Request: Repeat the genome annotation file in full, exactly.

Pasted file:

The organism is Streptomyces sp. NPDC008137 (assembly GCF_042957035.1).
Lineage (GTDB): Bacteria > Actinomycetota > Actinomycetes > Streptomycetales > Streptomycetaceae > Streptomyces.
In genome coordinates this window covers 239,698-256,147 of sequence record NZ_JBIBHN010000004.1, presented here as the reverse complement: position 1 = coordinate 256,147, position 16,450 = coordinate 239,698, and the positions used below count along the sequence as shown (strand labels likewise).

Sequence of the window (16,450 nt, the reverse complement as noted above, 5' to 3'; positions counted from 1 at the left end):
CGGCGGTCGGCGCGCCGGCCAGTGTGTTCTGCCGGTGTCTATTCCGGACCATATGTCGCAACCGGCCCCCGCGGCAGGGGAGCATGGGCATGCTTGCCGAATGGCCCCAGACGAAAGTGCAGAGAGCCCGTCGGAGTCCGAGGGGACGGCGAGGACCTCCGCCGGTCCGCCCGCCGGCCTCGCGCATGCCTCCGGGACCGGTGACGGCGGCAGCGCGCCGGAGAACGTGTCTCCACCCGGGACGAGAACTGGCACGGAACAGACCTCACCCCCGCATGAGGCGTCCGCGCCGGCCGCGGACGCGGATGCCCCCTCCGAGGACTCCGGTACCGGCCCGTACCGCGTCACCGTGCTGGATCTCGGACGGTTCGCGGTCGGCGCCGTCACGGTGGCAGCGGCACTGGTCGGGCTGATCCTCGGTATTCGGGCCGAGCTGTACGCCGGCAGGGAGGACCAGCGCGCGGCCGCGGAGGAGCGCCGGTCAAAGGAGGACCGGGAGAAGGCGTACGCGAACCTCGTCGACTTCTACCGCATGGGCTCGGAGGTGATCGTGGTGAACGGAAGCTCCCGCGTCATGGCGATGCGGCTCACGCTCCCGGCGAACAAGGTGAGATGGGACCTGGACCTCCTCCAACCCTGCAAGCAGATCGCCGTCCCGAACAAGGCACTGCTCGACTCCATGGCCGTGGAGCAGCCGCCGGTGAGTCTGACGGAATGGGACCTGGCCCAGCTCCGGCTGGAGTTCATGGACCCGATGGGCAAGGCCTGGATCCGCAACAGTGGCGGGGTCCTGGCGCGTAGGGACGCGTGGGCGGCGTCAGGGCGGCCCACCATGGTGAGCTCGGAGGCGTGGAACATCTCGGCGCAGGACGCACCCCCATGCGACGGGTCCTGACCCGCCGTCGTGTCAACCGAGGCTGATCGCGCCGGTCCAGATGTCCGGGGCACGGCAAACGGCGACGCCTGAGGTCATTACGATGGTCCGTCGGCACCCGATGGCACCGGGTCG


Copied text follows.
The organism is Streptomyces sp. NPDC008137 (assembly GCF_042957035.1).
Lineage (GTDB): Bacteria > Actinomycetota > Actinomycetes > Streptomycetales > Streptomycetaceae > Streptomyces.
In genome coordinates this window covers 239,698-256,147 of sequence record NZ_JBIBHN010000004.1, presented here as the reverse complement: position 1 = coordinate 256,147, position 16,450 = coordinate 239,698, and the positions used below count along the sequence as shown (strand labels likewise).

Sequence of the window (16,450 nt, the reverse complement as noted above, 5' to 3'; positions counted from 1 at the left end):
CGGCGGTCGGCGCGCCGGCCAGTGTGTTCTGCCGGTGTCTATTCCGGACCATATGTCGCAACCGGCCCCCGCGGCAGGGGAGCATGGGCATGCTTGCCGAATGGCCCCAGACGAAAGTGCAGAGAGCCCGTCGGAGTCCGAGGGGACGGCGAGGACCTCCGCCGGTCCGCCCGCCGGCCTCGCGCATGCCTCCGGGACCGGTGACGGCGGCAGCGCGCCGGAGAACGTGTCTCCACCCGGGACGAGAACTGGCACGGAACAGACCTCACCCCCGCATGAGGCGTCCGCGCCGGCCGCGGACGCGGATGCCCCCTCCGAGGACTCCGGTACCGGCCCGTACCGCGTCACCGTGCTGGATCTCGGACGGTTCGCGGTCGGCGCCGTCACGGTGGCAGCGGCACTGGTCGGGCTGATCCTCGGTATTCGGGCCGAGCTGTACGCCGGCAGGGAGGACCAGCGCGCGGCCGCGGAGGAGCGCCGGTCAAAGGAGGACCGGGAGAAGGCGTACGCGAACCTCGTCGACTTCTACCGCATGGGCTCGGAGGTGATCGTGGTGAACGGAAGCTCCCGCGTCATGGCGATGCGGCTCACGCTCCCGGCGAACAAGGTGAGATGGGACCTGGACCTCCTCCAACCCTGCAAGCAGATCGCCGTCCCGAACAAGGCACTGCTCGACTCCATGGCCGTGGAGCAGCCGCCGGTGAGTCTGACGGAATGGGACCTGGCCCAGCTCCGGCTGGAGTTCATGGACCCGATGGGCAAGGCCTGGATCCGCAACAGTGGCGGGGTCCTGGCGCGTAGGGACGCGTGGGCGGCGTCAGGGCGGCCCACCATGGTGAGCTCGGAGGCGTGGAACATCTCGGCGCAGGACGCACCCCCATGCGACGGGTCCTGACCCGCCGTCGTGTCAACCGAGGCTGATCGCGCCGGTCCAGATGTCCGGGGCACGGCAAACGGCGACGCCTGAGGTCATTACGATGGTCCGTCGGCACCCGATGGCACCGGGTCG